What We Call Ourselves (Part 1)
It's the first or second week of freshman year. My new friends and I are at a college-sponsored freshman mixer, complete with dancing. Magic fills the air. It could be from the twinkly white fairy lights strung around the stone patio. More likely it's from the cosmic longing for love that can only be generated by amassing a group of lonely and slightly scared 18-year-olds. It feels like anything could happen here under the dark night sky.
We've been meeting new people for days now. I'm tired of introducing myself, mostly because nobody remembers my name. "Hi, I'm Jenn," I've said several dozen times. And always, always, they -- the boys especially -- forget. They remember everyone else but me. Allyson? No problem. Melissa? Check. Erin? Gotcha. Sara? Howdy. ...And you are?
Fed up with feeling invisible, I decide that the problem must be my name. I'm not a wallflower. In fact, sometimes I cringe at my own outspoken nature. I know I'm not the hottest girl in the dorm, but I'm pretty sure I'm not hideously ugly. (If I were, maybe people would remember my name. As in: You know, Jenn, the lady troll.) I realize that I'm fairly normal looking; a bit plain, I suppose. This, coupled with my all-too-common name, makes me forgettable.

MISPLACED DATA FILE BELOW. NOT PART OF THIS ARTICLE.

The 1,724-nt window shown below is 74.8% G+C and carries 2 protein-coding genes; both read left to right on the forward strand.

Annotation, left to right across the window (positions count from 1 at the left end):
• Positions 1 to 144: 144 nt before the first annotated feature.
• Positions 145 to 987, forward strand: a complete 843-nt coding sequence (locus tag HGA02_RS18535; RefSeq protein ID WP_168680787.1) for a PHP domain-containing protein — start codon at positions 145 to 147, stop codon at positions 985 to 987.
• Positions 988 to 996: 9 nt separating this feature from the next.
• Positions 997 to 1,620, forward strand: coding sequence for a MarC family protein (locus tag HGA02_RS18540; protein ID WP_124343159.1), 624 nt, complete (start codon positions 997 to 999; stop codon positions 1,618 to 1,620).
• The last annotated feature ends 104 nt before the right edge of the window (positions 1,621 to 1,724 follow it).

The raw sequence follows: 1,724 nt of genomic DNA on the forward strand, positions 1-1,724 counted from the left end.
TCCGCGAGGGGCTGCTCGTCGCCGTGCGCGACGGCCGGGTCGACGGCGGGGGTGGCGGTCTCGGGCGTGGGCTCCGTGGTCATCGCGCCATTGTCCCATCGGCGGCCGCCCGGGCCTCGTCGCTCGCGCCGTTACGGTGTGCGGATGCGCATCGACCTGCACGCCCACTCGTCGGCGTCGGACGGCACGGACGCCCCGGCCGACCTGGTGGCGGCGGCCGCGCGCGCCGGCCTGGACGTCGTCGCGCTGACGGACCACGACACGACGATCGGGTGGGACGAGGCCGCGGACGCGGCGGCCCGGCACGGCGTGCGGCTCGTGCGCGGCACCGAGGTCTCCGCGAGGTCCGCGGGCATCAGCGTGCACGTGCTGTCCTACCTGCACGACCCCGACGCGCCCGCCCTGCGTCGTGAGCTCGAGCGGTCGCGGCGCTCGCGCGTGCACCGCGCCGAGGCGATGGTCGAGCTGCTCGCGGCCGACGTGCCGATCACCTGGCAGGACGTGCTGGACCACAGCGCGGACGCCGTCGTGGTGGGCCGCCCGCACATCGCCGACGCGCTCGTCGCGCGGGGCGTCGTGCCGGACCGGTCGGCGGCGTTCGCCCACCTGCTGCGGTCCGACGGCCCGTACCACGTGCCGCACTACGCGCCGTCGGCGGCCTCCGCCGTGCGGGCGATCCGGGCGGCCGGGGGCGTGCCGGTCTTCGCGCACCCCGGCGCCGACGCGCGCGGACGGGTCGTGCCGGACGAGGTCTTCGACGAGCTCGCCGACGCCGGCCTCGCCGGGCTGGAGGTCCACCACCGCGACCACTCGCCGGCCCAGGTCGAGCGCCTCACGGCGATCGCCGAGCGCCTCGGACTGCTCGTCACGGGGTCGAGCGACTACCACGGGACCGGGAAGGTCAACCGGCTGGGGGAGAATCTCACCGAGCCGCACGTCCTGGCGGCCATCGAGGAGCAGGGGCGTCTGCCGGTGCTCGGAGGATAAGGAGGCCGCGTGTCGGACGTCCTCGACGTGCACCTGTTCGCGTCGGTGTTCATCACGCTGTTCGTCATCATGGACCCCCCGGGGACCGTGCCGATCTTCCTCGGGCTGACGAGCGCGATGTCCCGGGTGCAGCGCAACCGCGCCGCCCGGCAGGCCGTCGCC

Being named Jennifer is a curse that links me to thousands upon thousands of American girls born between 1970 and 1984, which turned out to be the extended high season for baby Jennifers. (The name spent 14 years at the very top of the charts.) If only I had a more interesting name, I reason, maybe then the boys will remember me.
So on the night of the mixer, I make a spur of the moment decision. I figure I need a new "hook;" a new "handle," as it were. Something that keeps me close enough to my roots that I remember my new name, but something with just enough zing to make me stand out in the beige sea of Jens and Jennifers. (Incidentally, I go by Jenn with two n's, but nobody asks you to spell it in conversation.) The round-the-circle introductions get to me and I blurt out, "Hi, my name's Jenna."
And my friend immediately blurts back: "It is?!?"
I don't remember what I said next, but I never introduce myself as Jenna to anyone ever again.
Fourteen years later, there is only one boy who calls me Jenna. My husband didn't go to college with me, but he always knows who I am.